Although Antioch survived as a Christian enclave in northern Syria until 1268, its Norman inheritance lasted only a generation from the conquest. In 1130, Bohemond II died in battle at Mamistra, in Cilicia, the last of the Hauteville line. The first few years of the principality’s existence had proved to be precarious. Antioch faced threats from three main directions, although they also presented opportunities for expansion. To the north lay Cilician Armenia, disputed with the Byzantines; to the east Aleppo and its Muslim rulers was its most determined rival; while the southern border was contested with the Banu-Munquidh, ruling Shaizir on the Orontes. In addition, players from further afield, both Muslim and Christian, had influential roles on occasion.
In June 1100, Bohemond again defeated Ridwan of Aleppo (1095-1113) at Kella, south-east of Antioch. But later that year, attempting to relieve the siege of the Armenian city of Melitene, the prince was himself made prisoner by the Danishmend Turk, Gumushtigin. Luckily for the Latins, his nephew, Tancred, proved an able regent (1101-1103), capturing Latakia (after an eighteen month siege) in 1102 and re-establishing Antiochene authority over Cilician Armenia. This increased the size of the principality to its greatest extent, from Tarsus in the west, through Adana and Mamistra, to Servantikar in the north, past Artah, Harim and Hab in the east, and down to Kafartab in the south. After his release, Bohemond campaigned north-east around Marash, in conjunction with Baldwin of Edessa. This provoked a response from the Muslim rulers of Mosul and Mardin who combined their forces to inflict a serious defeat upon the Franks at Harran, in May 1104. As a result, most of the gains were lost, only Rugia (Chastel Rouge) and Hab being retained east of the Orontes, while a Greek fleet seized Latakia. Bohemond then departed for the West to pursue his ambitions in leading a `crusade’ against the Greeks, leaving Tancred to repair the damage. This he proved most able to do, raising a large force to attack and rout another attempted invasion by Ridwan at Artah in April 1105.
Tancred proved to be the most energetic and successful early ruler of Antioch. His seizure of Apamea in 1106 served to defend the principality’s southern frontier against Muslim attacks based on Shaizar. The Byzantines had regained possession of Cilicia in the wake of the Harran, in 1104. Tancred recovered the territory in 1107-1108, undoubtedly helped by Bohemond’s simultaneous attack on Durazzo, even though the prince was forced into a humiliating treaty with Emperor Alexios. Latakia was also recovered from the Greeks by 1108, and Tancred advanced along the Syrian coast to within a few miles of Latin-held (but rival) Tortosa. Against Aleppo, all the important fortresses were recovered, and strategically-placed al-Atharib added to strengthen Antioch’s eastern frontier. As a result of these successes, in 1111 Tancred was able to demand a 20,000 dinar tribute from Aleppo, and 10,000 from Shaizar. His successor Roger of Salerno (1113-19) continued the policy, although it is not clear if the sums were collected annually. This closely parallels the Iberian system of parias, by which aggressive Christian rulers weakened their rival Muslim city-states’ ability to resist, the wealth which should have paid for military forces being siphoned-off as protection money.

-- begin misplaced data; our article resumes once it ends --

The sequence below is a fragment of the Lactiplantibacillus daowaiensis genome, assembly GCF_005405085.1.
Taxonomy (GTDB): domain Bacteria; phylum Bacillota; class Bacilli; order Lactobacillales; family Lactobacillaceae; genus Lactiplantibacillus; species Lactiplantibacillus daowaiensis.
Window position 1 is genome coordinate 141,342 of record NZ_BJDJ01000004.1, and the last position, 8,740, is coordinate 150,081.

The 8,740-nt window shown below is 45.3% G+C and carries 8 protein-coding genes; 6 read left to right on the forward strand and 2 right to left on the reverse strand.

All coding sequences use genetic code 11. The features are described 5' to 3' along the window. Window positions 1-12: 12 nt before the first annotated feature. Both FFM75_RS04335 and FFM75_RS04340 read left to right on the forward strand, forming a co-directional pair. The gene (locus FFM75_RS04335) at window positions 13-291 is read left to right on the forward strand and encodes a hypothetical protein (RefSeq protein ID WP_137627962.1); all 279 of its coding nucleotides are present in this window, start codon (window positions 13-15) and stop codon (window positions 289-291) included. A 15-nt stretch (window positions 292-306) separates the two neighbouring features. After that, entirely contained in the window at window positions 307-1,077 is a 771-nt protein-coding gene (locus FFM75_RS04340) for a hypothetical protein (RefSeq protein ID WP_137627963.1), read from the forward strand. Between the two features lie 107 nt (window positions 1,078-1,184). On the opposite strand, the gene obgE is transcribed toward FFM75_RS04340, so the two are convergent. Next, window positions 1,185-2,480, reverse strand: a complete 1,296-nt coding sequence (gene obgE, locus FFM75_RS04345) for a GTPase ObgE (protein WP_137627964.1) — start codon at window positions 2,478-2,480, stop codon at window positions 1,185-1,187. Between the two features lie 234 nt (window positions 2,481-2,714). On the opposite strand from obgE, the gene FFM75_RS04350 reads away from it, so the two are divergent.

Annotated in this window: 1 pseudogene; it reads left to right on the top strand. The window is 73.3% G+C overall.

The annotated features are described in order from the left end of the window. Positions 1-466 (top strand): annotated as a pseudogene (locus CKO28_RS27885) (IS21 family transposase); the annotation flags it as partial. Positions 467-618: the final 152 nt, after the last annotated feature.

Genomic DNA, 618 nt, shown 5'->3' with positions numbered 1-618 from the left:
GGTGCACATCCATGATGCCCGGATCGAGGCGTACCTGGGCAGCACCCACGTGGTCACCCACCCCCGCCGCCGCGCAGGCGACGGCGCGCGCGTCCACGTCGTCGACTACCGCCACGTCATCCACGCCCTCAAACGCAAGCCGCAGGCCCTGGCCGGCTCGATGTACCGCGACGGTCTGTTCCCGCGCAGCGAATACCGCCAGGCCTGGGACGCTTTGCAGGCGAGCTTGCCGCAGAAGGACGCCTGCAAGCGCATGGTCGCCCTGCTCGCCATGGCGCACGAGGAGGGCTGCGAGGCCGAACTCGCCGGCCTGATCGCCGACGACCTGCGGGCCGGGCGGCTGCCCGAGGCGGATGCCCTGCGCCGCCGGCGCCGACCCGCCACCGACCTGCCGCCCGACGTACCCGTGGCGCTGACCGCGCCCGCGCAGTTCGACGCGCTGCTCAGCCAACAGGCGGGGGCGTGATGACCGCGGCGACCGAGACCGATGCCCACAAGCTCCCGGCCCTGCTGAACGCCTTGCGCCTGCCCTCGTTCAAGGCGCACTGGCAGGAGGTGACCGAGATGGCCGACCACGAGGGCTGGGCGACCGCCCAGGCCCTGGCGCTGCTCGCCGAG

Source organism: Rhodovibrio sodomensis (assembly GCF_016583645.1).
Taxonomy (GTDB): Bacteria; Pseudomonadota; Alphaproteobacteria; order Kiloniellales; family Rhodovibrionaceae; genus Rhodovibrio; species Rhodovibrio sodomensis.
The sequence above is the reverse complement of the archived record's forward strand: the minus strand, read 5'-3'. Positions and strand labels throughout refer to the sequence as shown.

Antioch’s position was strengthened in relation to Aleppo in 1113 when Ridwan died, leaving a minor as his heir. In 1115, the rulers of Mardin and Damascus combined to seize the city, and, when threatened by the Baghdad caliph’s general Bursuq, offered an alliance to Roger. Bursuq was first rebuffed (in a stand-off) by combined Latin forces at Apamea and later defeated by Roger, as he retired north, at Tell Danith. Antiochene pressure on Aleppo seemed to be telling as Roger surrounded the city, taking Azaz to the north (1118) and Buza’ah to the east (1119). Then came disaster. Over-confidently Roger offered battle to Il-ghazi of Mardin, and on the `Field of Blood’, near al-Atharib, he was killed, along with most of his force (28 June 1119). That Antioch did not fall owed much to Il-ghazi’s caution and Baldwin II of Jerusalem’s rapid response. He marched north in August and initiated a recovery that by 1126 had restored the borders of the principality (despite almost a year spent in captivity: June 1123 – May 1124). In 1126, Bohemond II arrived from the West to take up his inheritance. Aged 16, he was to be the last of the brief Norman dynasty. After some initial successes on the eastern border, in 1130 he was defeated and killed fighting the Armenians at Mamistra, in Cilicia. The principality survived Saladin’s conquests of 1187-88, although in much shrunken form, and continued in Christian hands until 1268.